EXISTENTIAL LONELINESS: «IS ALSO A LACK OF RELATIONSHIP
WITH OWN SELVES, AS A SORT OF DESERT» – THE VOICE OF
HEALTH AND SOCIAL PROFESSIONALS
ALONE project partnership is glad to announce that the report on the understanding, perceptions and experiences of existential loneliness in older people by health care and social professionals is now available. You can find it on the project website in different languages: English, Italian, Lithuanian, Polish, Rumanian and Swedish.
The final aim of this empirical research, carried out in the five partner countries, is to reveal challenges and limitations encountered by healthcare and social professionals in dealing with existential loneliness among
older persons. The research aimed also to highlight skills and educational and support needs to deal with this phenomenon in order to develop a high-quality work-based VET that can meet professionals’ needs.
The research has revealed a general lack of specific knowledge about existential loneliness by professionals involved, in almost all partner countries. It is interesting to notice that after the explanation of what existential loneliness is, all participants referred to have encountered in their professional activity elderly people experiencing it.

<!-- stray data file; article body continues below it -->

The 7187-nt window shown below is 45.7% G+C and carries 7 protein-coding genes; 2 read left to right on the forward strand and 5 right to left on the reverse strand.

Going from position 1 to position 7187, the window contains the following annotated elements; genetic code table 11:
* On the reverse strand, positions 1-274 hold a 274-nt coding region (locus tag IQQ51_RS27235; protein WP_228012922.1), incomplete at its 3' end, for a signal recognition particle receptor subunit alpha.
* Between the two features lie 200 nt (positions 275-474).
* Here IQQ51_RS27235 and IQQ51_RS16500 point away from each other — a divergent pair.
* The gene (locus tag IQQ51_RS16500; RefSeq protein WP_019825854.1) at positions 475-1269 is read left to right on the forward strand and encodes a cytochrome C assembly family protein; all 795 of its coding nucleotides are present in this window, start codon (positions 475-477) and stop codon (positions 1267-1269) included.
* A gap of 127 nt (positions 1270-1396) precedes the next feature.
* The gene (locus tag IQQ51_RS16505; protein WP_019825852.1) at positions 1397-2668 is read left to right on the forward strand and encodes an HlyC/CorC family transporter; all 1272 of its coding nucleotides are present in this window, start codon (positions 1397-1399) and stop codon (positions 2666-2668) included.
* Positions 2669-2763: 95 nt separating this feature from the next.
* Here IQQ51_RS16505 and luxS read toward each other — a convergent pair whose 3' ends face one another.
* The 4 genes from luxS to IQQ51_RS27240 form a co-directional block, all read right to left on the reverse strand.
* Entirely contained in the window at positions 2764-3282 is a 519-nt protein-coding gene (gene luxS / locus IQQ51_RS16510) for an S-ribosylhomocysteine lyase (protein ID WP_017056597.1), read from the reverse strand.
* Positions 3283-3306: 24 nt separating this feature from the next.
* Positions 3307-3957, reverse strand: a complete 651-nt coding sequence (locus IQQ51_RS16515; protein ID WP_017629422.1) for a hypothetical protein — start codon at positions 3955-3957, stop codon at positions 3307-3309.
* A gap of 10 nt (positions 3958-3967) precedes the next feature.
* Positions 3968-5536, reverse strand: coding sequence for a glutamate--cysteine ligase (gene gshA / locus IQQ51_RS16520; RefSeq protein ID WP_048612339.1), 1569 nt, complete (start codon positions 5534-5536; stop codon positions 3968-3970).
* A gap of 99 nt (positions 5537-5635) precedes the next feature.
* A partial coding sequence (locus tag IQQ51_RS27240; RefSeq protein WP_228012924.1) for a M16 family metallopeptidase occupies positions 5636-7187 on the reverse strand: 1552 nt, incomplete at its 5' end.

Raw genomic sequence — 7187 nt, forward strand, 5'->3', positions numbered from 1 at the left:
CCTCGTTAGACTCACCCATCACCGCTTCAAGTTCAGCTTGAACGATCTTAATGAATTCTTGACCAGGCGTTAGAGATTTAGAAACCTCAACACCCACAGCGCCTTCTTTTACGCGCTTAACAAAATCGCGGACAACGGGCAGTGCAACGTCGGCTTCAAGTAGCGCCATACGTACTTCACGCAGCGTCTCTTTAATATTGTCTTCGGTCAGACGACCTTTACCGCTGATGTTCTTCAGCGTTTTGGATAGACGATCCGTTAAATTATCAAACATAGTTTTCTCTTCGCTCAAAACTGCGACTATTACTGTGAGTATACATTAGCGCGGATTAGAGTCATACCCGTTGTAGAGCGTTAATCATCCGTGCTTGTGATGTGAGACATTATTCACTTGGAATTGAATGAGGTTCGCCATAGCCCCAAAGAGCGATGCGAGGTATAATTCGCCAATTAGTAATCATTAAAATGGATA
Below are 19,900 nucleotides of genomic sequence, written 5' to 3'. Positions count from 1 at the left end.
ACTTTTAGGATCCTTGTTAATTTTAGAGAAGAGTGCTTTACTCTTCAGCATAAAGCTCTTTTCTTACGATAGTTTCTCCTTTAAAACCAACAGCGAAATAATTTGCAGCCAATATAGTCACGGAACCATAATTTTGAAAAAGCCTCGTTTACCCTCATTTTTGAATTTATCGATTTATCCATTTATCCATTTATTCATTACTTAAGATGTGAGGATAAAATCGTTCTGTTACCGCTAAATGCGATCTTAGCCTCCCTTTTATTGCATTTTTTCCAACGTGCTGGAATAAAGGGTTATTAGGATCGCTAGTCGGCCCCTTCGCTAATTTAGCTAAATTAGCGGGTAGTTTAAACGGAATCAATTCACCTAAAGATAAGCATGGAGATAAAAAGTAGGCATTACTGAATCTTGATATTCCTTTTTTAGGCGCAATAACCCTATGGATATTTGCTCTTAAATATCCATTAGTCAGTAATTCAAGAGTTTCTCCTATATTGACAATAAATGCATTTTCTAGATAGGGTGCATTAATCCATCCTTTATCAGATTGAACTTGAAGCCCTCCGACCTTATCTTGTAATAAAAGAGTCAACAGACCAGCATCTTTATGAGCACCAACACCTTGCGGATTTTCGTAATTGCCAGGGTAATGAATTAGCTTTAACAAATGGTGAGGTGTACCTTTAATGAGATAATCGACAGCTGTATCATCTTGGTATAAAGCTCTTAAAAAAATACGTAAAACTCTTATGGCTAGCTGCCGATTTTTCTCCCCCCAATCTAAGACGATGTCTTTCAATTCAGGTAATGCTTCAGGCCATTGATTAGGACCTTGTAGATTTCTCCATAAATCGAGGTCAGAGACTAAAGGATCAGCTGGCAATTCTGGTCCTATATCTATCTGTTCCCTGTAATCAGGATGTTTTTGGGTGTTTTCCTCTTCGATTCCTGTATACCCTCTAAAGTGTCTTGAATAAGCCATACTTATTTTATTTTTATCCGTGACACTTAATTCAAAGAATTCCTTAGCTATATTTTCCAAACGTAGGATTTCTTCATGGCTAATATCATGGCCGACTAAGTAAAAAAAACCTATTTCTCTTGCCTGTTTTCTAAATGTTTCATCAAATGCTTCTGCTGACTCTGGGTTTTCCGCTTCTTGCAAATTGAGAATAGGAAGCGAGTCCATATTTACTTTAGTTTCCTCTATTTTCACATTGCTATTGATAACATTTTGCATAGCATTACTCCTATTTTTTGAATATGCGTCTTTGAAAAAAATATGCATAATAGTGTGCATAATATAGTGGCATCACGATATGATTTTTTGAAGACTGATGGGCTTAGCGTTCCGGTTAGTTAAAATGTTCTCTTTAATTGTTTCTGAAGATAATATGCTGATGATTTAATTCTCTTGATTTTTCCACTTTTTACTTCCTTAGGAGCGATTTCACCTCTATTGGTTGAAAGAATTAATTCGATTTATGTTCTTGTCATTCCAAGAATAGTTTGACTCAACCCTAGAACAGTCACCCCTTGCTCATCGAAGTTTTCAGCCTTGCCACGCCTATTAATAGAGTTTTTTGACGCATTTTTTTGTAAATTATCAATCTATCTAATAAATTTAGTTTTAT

Existential loneliness has been considered as something that goes very deep, bringing with it a sense of emptiness, a sense of irrecoverable loss of something or someone that is considered very important. Participants
reported that detecting and facing existential loneliness among older people can be a hard task that often constitutes a heavy emotional commitment, exacerbated by the lack of knowledge and support.
Moreover, the recent Covid-19 health emergency, that has struck the entire world on 2020, has seen the need to introduce a protocol for the containment of human contacts and social distancing, implemented through the invitation, or obligation in some countries, to remain at own home for a certain period, as well as the suspension of visits by relatives or friends to the elderly living in residential homes. In this extraordinary situation, it has become even more evident the importance of recognizing and dealing with existential loneliness among older people.